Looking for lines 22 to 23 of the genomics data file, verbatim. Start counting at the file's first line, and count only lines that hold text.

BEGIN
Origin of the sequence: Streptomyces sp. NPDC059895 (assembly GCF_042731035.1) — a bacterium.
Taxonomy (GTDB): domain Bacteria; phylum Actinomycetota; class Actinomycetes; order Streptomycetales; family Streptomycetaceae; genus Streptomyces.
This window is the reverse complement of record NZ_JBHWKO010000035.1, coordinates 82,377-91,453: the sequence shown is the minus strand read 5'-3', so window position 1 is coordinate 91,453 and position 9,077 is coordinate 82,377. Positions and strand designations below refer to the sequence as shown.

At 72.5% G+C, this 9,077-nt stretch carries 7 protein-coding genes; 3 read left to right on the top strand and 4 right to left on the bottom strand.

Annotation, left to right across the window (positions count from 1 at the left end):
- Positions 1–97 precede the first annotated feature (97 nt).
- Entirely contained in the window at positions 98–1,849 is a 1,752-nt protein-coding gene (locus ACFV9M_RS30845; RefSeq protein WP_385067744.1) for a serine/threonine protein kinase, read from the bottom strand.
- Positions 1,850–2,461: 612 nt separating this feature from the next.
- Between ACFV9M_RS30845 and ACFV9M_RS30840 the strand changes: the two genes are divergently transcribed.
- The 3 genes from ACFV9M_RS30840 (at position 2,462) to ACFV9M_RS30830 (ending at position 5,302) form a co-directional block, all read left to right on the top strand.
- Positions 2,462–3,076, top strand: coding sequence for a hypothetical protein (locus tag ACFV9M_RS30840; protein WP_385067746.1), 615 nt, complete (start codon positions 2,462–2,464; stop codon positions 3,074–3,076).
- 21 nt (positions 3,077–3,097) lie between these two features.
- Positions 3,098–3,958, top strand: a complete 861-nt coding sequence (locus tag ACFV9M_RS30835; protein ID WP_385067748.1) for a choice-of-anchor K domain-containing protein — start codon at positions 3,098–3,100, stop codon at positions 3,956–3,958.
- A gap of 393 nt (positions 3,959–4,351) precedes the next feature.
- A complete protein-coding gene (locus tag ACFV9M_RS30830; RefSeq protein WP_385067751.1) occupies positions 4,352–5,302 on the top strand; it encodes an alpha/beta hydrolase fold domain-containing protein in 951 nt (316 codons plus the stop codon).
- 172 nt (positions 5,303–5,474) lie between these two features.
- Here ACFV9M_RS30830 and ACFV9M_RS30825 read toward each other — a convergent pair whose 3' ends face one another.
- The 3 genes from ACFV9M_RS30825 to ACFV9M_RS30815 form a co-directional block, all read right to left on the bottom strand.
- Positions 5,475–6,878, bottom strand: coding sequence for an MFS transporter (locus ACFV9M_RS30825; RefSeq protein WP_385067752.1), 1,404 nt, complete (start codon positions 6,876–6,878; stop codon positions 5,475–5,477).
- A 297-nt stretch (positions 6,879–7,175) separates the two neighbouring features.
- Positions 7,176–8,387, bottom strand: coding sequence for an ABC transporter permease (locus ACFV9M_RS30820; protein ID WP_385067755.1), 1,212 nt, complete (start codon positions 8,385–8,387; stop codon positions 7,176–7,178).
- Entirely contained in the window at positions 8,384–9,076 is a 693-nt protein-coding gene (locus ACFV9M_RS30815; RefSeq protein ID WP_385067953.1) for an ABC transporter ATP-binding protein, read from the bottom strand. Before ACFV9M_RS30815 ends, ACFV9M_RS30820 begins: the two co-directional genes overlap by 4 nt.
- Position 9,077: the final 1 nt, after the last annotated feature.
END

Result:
- Entirely contained in the window at positions 8,384–9,076 is a 693-nt protein-coding gene (locus ACFV9M_RS30815; RefSeq protein ID WP_385067953.1) for an ABC transporter ATP-binding protein, read from the bottom strand. Before ACFV9M_RS30815 ends, ACFV9M_RS30820 begins: the two co-directional genes overlap by 4 nt.
- Position 9,077: the final 1 nt, after the last annotated feature.